Magazine article The Exceptional Parent

New Horizons for Fathers of Children with Disabilities

Magazine article The Exceptional Parent

New Horizons for Fathers of Children with Disabilities

Article excerpt

A few years back I helped organize a fathers' support program on the East Coast. It was there I met a father who has remained forever etched in my mind. He was a smallish man, with somewhat fragile features. He was carrying his daughter crooked in his right elbow, like a football ready to be handed off for an end run. A diaper bag was casually slung over his left shoulder. It was difficult for him to make eye contact, and he was hunched over so that he looked smaller than he actually was. His infant daughter appeared as fragile as a porcelain doll. His eyes rarely left her.

The 10 men attending the group session had never met before. As we went around the circle introducing ourselves, the father quietly gave his name and his daughter's name, and mentioned she had cri du chat and trisomy 10, a rare combination. After the usual uneasiness men experience when discussing concerns they find difficult to talk about subsided, a more relaxed air settled over the room. The topics discussed were broad: educational bureaucracy; physicians who don't listen or who talk in "jargon"; and the difficulty of accepting a child's slowness in grasping everyday tasks.

Bent over in a manner that spoke of sadness and resignation, the man continued to cradle his daughter. Asked if he had some thoughts to contribute to the discussion, he replied quietly, "Cloudy days. I want to speak about my cloudy days. My child was not supposed to live more than six months, but she is now 18 months old, so I guess she wants to live more than the doctors thought. I love her more than anything in the world."

Haltingly he continued. "My wife would like to have her institutionalized, but I will not a low that to happen. I went to a genetics counselor and had some tests done; both defects have been traced back to me. I would have given anything to have known that before she was born.

"I seem to have cloudy days, a kind of gloom that hangs over my head. I can't quit thinking about my daughter and the life she has. If I tell my feelings to my wife, she can't handle them and she will again want me to have our child institutionalized. For 18 months these cloudy days have been a part of my life. I would like them to go away."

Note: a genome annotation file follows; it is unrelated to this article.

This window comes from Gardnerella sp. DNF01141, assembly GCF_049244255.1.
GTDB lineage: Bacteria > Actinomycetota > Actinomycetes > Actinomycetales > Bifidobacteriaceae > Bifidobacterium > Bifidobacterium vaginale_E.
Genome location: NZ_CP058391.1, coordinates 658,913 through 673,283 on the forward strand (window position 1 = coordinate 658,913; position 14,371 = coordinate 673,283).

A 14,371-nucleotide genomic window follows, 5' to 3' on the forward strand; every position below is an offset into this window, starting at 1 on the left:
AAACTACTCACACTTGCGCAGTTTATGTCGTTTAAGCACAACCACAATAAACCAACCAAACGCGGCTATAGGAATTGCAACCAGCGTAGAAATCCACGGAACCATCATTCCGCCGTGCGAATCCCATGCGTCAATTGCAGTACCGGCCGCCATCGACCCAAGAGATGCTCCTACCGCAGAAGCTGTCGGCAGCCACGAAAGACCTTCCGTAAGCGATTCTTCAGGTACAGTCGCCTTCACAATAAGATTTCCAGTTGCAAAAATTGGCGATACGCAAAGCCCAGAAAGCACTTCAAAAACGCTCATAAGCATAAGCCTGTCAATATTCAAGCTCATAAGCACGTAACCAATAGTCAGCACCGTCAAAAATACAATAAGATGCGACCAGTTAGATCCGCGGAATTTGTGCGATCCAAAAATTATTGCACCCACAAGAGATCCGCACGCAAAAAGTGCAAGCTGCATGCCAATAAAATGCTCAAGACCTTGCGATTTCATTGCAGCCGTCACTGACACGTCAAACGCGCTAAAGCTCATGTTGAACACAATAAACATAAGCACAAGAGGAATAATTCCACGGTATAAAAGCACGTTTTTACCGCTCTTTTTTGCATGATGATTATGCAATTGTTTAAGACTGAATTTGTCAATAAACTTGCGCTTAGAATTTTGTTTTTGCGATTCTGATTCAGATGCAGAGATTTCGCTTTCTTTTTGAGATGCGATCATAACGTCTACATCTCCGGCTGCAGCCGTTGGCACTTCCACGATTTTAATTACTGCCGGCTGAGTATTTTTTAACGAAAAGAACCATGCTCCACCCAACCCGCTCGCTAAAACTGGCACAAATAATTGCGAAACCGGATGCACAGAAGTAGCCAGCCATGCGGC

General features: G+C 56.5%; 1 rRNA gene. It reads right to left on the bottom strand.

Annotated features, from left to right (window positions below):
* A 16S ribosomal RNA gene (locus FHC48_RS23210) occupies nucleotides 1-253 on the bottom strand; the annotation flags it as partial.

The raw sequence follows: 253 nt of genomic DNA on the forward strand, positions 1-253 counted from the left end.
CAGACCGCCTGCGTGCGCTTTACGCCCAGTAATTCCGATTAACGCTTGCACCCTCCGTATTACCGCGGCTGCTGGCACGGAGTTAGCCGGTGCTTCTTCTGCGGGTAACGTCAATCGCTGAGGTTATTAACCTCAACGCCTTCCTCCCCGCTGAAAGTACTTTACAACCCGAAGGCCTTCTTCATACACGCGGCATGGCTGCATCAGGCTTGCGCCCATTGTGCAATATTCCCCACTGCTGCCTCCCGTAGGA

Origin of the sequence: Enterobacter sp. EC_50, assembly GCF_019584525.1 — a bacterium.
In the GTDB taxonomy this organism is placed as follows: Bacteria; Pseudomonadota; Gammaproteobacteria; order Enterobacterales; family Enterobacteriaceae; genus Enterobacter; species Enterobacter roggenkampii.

This man, and thousands of men like him, demand our attention. Families and professionals now have the chance to build new bridges, to dramatically construct a vision that gives fathers of children with disabilities recognition and understanding, and most importantly, substantive programs - not add-ons - that speak to dads' unique concerns. A man needs an opportunity to come to terms with his personal losses, a place to gain needed information and resources, and the possibility to learn new skills on his journey to be the best father he can possibly be. In turn, the families of children with disabilities can be born anew.

The past 30 years have forever changed the ways men approach the demands of parenting. Once thought to have a limited role (that of the family breadwinner) in the parenting process, fathers are now considered vital - indeed essential - to the family's health and well-being. As fathers are now routinely present in the birthing room during delivery, so too are they directly engaged in child caretaking tasks and responsibilities. Increasing numbers of men are choosing to stay at home while their wives pursue full-time employment. These changes aren't made without added stress and confusion. Men are being confronted with inadequate role models, a lack of child-rearing information and education, and a set of values needing reevaluation and revision. While fathering is an old game, it is now being played with new rules.

There is formidable mythology about men being "derelict dads," absentee fathers, irresponsible in carrying out their paternal responsibilities. There is a residual effect of the old belief that men are to do the three P's: provide, protect and procreate (and maybe barbecue on the side). …

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